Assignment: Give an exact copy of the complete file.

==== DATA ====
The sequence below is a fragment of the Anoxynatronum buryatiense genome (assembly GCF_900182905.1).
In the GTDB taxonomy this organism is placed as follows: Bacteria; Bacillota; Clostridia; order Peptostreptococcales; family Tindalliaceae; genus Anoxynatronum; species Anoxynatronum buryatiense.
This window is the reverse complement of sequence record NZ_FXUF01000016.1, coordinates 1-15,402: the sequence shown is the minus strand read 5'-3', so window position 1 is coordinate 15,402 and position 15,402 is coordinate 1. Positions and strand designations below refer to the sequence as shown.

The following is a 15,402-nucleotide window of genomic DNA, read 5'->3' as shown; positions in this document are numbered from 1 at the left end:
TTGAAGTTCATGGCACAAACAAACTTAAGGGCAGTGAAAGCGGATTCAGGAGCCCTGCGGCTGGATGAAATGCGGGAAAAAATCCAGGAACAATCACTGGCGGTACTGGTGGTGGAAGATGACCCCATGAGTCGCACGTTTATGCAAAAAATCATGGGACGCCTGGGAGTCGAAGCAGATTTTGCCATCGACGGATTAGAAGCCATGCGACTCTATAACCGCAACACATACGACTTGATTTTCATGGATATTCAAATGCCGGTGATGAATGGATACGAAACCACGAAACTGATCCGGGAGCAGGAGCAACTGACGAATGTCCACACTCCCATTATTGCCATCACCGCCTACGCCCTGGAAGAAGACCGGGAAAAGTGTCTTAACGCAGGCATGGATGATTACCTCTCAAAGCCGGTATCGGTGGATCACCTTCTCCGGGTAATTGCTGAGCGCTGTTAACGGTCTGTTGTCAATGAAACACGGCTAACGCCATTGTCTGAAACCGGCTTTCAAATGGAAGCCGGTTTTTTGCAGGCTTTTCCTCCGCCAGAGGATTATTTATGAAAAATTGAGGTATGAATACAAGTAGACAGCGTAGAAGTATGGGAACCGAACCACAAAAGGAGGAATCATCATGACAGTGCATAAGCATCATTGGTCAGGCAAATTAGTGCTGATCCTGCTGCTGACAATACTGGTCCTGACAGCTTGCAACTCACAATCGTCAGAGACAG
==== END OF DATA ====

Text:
The sequence below is a fragment of the Anoxynatronum buryatiense genome (assembly GCF_900182905.1).
In the GTDB taxonomy this organism is placed as follows: Bacteria; Bacillota; Clostridia; order Peptostreptococcales; family Tindalliaceae; genus Anoxynatronum; species Anoxynatronum buryatiense.
This window is the reverse complement of sequence record NZ_FXUF01000016.1, coordinates 1-15,402: the sequence shown is the minus strand read 5'-3', so window position 1 is coordinate 15,402 and position 15,402 is coordinate 1. Positions and strand designations below refer to the sequence as shown.

The following is a 15,402-nucleotide window of genomic DNA, read 5'->3' as shown; positions in this document are numbered from 1 at the left end:
TTGAAGTTCATGGCACAAACAAACTTAAGGGCAGTGAAAGCGGATTCAGGAGCCCTGCGGCTGGATGAAATGCGGGAAAAAATCCAGGAACAATCACTGGCGGTACTGGTGGTGGAAGATGACCCCATGAGTCGCACGTTTATGCAAAAAATCATGGGACGCCTGGGAGTCGAAGCAGATTTTGCCATCGACGGATTAGAAGCCATGCGACTCTATAACCGCAACACATACGACTTGATTTTCATGGATATTCAAATGCCGGTGATGAATGGATACGAAACCACGAAACTGATCCGGGAGCAGGAGCAACTGACGAATGTCCACACTCCCATTATTGCCATCACCGCCTACGCCCTGGAAGAAGACCGGGAAAAGTGTCTTAACGCAGGCATGGATGATTACCTCTCAAAGCCGGTATCGGTGGATCACCTTCTCCGGGTAATTGCTGAGCGCTGTTAACGGTCTGTTGTCAATGAAACACGGCTAACGCCATTGTCTGAAACCGGCTTTCAAATGGAAGCCGGTTTTTTGCAGGCTTTTCCTCCGCCAGAGGATTATTTATGAAAAATTGAGGTATGAATACAAGTAGACAGCGTAGAAGTATGGGAACCGAACCACAAAAGGAGGAATCATCATGACAGTGCATAAGCATCATTGGTCAGGCAAATTAGTGCTGATCCTGCTGCTGACAATACTGGTCCTGACAGCTTGCAACTCACAATCGTCAGAGACAG